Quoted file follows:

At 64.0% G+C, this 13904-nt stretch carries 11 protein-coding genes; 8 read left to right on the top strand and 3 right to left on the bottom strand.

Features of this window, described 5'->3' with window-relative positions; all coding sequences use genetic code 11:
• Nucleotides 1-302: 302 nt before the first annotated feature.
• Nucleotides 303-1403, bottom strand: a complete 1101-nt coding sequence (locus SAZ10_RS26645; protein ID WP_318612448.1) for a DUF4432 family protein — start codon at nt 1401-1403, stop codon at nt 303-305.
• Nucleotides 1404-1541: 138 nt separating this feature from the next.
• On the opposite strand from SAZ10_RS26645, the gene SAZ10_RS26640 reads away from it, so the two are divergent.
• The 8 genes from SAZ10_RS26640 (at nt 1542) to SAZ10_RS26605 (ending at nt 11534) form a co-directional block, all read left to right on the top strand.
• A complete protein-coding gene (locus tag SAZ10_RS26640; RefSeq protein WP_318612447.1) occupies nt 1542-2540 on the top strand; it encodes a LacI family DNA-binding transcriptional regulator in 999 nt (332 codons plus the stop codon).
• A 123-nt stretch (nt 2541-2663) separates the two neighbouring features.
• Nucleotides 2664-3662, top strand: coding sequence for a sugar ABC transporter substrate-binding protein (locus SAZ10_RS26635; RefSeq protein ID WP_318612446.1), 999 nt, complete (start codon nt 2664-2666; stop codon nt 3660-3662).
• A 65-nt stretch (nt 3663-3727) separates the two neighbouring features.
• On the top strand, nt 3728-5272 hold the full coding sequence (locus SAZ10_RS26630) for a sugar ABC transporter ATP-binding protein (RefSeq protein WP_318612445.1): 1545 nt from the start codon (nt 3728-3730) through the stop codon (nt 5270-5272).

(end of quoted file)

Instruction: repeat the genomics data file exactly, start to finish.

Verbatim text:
At 64.0% G+C, this 13904-nt stretch carries 11 protein-coding genes; 8 read left to right on the top strand and 3 right to left on the bottom strand.

Features of this window, described 5'->3' with window-relative positions; all coding sequences use genetic code 11:
• Nucleotides 1-302: 302 nt before the first annotated feature.
• Nucleotides 303-1403, bottom strand: a complete 1101-nt coding sequence (locus SAZ10_RS26645; protein ID WP_318612448.1) for a DUF4432 family protein — start codon at nt 1401-1403, stop codon at nt 303-305.
• Nucleotides 1404-1541: 138 nt separating this feature from the next.
• On the opposite strand from SAZ10_RS26645, the gene SAZ10_RS26640 reads away from it, so the two are divergent.
• The 8 genes from SAZ10_RS26640 (at nt 1542) to SAZ10_RS26605 (ending at nt 11534) form a co-directional block, all read left to right on the top strand.
• A complete protein-coding gene (locus tag SAZ10_RS26640; RefSeq protein WP_318612447.1) occupies nt 1542-2540 on the top strand; it encodes a LacI family DNA-binding transcriptional regulator in 999 nt (332 codons plus the stop codon).
• A 123-nt stretch (nt 2541-2663) separates the two neighbouring features.
• Nucleotides 2664-3662, top strand: coding sequence for a sugar ABC transporter substrate-binding protein (locus SAZ10_RS26635; RefSeq protein ID WP_318612446.1), 999 nt, complete (start codon nt 2664-2666; stop codon nt 3660-3662).
• A 65-nt stretch (nt 3663-3727) separates the two neighbouring features.
• On the top strand, nt 3728-5272 hold the full coding sequence (locus SAZ10_RS26630) for a sugar ABC transporter ATP-binding protein (RefSeq protein WP_318612445.1): 1545 nt from the start codon (nt 3728-3730) through the stop codon (nt 5270-5272).